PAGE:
Vice President George Bush said for the first time Wednesday that in the presence of others he voiced reservations about the secret Iran arms sales that went beyond his previously stated concerns about the role of Israel in the covert operation.
"I also had the concerns that I have when any covert action is undertaken--how will it be interpreted if the cover is blown? Will lives be lost? Will our credibility be damaged? Unfortunately, my reservations turned out to be well-founded," Bush said.
His comments came in written responses delivered Wednesday to questions posed by Washington Post columnist Mary McGrory in her column Tuesday. Bush did not say when he voiced reservations or who heard them.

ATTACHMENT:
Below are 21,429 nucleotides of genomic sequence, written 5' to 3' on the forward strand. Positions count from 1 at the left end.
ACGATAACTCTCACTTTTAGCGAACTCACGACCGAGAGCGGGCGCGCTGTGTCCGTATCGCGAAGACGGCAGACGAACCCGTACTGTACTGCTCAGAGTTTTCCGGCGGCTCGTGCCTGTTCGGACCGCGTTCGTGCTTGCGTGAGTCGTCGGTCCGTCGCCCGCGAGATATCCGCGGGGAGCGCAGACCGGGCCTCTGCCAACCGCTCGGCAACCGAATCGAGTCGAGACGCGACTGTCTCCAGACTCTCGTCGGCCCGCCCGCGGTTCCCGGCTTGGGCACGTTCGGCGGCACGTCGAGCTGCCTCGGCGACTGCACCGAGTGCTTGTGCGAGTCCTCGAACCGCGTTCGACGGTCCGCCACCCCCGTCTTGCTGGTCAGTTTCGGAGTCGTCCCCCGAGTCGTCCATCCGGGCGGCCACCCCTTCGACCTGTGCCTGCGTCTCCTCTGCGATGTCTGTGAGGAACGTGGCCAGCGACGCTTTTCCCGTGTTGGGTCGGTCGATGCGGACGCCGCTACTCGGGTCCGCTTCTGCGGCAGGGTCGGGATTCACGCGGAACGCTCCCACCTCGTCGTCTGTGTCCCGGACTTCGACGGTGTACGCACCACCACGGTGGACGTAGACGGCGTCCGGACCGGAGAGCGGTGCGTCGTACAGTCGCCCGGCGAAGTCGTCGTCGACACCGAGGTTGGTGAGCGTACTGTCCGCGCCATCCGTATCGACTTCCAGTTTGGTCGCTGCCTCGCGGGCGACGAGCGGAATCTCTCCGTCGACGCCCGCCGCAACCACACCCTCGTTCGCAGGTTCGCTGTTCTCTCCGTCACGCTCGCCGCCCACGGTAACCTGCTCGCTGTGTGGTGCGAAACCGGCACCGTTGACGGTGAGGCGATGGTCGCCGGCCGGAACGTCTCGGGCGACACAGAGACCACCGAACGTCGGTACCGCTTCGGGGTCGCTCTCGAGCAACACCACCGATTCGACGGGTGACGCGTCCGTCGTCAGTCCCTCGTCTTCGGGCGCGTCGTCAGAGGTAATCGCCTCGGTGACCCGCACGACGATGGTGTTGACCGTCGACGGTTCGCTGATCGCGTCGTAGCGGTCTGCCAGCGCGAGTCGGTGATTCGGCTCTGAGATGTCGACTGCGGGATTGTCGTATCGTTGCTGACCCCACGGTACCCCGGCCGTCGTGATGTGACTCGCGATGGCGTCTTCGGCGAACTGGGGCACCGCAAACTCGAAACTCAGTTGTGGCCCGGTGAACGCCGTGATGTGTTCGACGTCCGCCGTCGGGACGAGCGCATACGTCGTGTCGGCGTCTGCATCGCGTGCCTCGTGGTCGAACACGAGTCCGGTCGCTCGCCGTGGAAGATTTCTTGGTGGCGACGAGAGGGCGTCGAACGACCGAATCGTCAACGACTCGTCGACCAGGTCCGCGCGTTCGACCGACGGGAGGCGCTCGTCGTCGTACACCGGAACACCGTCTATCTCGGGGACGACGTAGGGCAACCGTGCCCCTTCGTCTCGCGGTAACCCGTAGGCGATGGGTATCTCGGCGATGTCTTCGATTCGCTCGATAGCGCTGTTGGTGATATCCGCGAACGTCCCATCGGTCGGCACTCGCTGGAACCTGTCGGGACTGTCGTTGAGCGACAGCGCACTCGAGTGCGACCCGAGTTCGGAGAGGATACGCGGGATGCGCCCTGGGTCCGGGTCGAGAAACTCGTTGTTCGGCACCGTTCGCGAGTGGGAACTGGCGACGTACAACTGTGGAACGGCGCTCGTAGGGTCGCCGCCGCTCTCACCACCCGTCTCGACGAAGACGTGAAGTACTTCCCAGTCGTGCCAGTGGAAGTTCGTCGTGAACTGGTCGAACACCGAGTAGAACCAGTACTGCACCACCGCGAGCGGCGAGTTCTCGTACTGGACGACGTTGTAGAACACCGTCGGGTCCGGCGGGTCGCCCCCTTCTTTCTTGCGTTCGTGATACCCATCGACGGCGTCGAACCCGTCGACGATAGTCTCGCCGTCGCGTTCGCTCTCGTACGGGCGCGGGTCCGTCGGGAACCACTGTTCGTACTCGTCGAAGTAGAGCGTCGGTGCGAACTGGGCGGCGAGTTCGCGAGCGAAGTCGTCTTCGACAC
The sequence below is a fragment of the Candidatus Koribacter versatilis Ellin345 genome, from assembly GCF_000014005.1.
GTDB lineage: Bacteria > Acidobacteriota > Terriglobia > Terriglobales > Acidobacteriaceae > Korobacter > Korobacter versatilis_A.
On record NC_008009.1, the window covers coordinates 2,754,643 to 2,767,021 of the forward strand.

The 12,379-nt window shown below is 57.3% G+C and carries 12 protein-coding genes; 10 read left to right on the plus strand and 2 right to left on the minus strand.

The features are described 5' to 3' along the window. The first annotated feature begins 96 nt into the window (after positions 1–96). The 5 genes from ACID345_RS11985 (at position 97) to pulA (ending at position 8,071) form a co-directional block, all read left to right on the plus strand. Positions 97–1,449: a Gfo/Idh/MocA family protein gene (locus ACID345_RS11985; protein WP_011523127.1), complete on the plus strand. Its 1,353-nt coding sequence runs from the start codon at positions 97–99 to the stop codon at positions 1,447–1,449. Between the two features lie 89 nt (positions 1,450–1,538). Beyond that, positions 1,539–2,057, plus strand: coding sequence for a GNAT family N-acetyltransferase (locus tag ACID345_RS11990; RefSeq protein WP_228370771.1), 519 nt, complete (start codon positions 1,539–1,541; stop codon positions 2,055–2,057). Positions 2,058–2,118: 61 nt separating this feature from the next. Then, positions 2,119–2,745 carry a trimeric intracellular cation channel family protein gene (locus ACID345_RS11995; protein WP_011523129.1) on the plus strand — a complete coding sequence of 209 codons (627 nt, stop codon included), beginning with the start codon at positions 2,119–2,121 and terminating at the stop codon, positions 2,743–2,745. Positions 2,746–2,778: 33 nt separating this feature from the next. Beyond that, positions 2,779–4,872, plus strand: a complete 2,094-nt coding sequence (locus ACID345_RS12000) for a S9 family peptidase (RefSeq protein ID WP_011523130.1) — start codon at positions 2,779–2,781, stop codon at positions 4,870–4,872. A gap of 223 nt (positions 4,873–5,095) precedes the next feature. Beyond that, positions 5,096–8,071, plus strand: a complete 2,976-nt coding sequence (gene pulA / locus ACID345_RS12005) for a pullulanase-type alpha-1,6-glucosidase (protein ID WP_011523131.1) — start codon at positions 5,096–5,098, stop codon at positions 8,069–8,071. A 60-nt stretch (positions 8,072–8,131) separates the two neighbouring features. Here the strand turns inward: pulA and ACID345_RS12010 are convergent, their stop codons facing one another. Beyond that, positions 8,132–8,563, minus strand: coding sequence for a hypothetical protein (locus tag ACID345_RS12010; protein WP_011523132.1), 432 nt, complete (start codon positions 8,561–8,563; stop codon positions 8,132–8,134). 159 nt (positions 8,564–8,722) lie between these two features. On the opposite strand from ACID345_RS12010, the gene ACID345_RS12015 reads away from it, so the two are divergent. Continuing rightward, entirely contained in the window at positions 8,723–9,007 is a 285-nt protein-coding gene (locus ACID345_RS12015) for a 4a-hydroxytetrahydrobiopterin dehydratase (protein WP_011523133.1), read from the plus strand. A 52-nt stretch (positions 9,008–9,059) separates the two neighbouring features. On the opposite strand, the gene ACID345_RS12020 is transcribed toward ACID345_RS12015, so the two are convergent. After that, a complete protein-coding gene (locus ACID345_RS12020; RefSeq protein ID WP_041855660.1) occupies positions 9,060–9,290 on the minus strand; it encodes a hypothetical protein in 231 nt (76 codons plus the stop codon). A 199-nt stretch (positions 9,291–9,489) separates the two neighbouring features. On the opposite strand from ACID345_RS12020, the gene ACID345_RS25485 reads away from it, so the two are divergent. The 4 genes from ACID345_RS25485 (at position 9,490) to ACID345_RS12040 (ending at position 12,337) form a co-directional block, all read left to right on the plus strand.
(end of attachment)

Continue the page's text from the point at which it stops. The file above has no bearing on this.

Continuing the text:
He has said repeatedly in recent campaign appearances that he stood "solidly" with the President and would not reveal what advice he gave President Reagan privately. Bush again vowed Wednesday not to disclose his advice to Reagan but said the additional reservations were made in a "setting with others present."
The vice president also said for the first time that records show he "probably" was a participant in the critical Jan. 7, 1986, meeting with Reagan and other senior Cabinet officials who raised objections to the arms sales, including Secretary of State George P. Shultz and then-Secretary of Defense Caspar W. Weinberger.
However, Bush said: "I do not recall any strenuous objection. Had there been any strenuous objection, I am sure I would have remembered it." The vice president noted he was absent at several key meetings in 1985 on the Iran arms sales, including one on Dec. 7 in the White House when "objections were apparently forcefully stated" by others.
Bush said he did not ask Shultz or Weinberger for their views. "Nor do I recall their soliciting my views, again in large part because the usual NSC (National Security Council) process for sharing views had not been invoked," Bush said.